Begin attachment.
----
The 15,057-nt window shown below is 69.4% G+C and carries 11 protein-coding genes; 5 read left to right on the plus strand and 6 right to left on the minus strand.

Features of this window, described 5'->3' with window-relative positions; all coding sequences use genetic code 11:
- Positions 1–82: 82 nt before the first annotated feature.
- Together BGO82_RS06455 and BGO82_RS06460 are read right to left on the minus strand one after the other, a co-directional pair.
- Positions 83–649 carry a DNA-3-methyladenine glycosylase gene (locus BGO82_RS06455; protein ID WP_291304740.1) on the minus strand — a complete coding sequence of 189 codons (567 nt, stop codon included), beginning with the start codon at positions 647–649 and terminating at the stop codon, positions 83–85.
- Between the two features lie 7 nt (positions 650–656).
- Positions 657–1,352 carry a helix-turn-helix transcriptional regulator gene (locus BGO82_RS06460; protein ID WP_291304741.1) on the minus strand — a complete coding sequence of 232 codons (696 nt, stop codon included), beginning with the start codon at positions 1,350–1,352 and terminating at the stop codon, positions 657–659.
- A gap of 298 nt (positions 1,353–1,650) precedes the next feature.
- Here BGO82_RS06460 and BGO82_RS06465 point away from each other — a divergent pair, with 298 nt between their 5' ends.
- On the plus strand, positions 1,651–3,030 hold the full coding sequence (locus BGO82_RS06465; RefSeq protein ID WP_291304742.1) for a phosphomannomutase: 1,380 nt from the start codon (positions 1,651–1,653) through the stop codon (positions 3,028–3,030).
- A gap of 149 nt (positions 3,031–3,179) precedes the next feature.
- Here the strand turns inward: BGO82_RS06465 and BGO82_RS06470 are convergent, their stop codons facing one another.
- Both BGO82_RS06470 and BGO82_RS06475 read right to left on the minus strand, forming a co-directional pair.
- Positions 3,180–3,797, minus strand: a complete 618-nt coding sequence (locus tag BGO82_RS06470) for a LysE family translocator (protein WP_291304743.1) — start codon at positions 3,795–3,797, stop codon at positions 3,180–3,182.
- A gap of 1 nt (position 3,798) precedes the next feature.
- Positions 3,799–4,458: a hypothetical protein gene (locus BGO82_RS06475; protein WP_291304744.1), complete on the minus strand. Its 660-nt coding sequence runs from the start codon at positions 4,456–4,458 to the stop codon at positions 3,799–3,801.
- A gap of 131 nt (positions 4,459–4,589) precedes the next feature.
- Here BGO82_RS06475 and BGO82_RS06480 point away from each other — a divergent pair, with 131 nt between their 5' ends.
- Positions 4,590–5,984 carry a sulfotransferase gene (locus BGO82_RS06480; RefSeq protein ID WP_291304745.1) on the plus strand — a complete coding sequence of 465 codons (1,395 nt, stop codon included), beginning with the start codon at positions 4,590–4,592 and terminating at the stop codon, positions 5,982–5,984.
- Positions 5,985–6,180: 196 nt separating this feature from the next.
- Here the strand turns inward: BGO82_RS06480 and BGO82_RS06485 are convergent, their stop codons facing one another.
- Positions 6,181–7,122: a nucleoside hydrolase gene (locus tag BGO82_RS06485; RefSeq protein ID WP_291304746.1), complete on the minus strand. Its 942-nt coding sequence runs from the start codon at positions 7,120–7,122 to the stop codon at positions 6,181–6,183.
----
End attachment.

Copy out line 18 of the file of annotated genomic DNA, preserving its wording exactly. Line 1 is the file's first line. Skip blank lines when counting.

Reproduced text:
- Here BGO82_RS06475 and BGO82_RS06480 point away from each other — a divergent pair, with 131 nt between their 5' ends.